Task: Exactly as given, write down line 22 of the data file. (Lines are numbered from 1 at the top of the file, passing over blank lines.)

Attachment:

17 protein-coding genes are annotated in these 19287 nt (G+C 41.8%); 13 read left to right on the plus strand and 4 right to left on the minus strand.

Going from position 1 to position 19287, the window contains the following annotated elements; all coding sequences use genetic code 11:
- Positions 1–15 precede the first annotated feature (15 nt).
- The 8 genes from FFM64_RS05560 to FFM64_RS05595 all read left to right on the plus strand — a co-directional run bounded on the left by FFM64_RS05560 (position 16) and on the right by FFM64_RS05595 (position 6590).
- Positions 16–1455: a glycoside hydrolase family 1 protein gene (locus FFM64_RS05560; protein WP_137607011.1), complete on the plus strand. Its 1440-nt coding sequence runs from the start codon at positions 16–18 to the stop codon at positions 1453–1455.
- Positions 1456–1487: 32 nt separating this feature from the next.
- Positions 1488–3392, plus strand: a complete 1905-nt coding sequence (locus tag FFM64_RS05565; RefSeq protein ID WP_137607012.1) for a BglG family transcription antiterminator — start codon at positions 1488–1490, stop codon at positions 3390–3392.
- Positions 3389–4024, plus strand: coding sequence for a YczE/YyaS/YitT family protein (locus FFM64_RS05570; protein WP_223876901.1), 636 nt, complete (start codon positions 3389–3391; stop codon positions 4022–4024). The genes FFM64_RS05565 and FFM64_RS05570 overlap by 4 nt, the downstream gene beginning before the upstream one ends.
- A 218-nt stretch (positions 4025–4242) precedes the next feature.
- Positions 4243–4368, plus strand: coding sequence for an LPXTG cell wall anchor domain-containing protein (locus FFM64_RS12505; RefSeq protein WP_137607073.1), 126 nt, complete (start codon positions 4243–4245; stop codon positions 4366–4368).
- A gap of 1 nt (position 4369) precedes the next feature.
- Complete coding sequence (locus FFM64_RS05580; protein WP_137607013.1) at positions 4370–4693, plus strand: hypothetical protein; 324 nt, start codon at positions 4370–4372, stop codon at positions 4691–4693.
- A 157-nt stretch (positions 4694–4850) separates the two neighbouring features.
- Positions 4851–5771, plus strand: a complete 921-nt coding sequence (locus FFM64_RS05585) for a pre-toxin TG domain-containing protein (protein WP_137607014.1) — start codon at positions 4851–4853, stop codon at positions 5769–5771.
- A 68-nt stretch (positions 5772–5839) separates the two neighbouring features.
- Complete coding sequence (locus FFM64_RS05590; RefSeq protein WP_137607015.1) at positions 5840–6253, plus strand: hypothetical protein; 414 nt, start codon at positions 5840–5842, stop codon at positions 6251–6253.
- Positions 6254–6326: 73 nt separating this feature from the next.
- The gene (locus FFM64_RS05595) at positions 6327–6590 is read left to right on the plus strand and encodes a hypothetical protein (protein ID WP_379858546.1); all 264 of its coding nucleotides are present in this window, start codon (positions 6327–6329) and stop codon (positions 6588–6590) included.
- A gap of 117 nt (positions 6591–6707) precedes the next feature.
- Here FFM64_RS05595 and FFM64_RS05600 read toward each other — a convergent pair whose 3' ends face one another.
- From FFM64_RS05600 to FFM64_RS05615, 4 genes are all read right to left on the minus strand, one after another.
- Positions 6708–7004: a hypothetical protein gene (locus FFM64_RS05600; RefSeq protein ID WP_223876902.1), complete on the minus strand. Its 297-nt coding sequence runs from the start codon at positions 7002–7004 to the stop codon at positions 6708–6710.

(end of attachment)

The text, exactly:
- Positions 6708–7004: a hypothetical protein gene (locus FFM64_RS05600; RefSeq protein ID WP_223876902.1), complete on the minus strand. Its 297-nt coding sequence runs from the start codon at positions 7002–7004 to the stop codon at positions 6708–6710.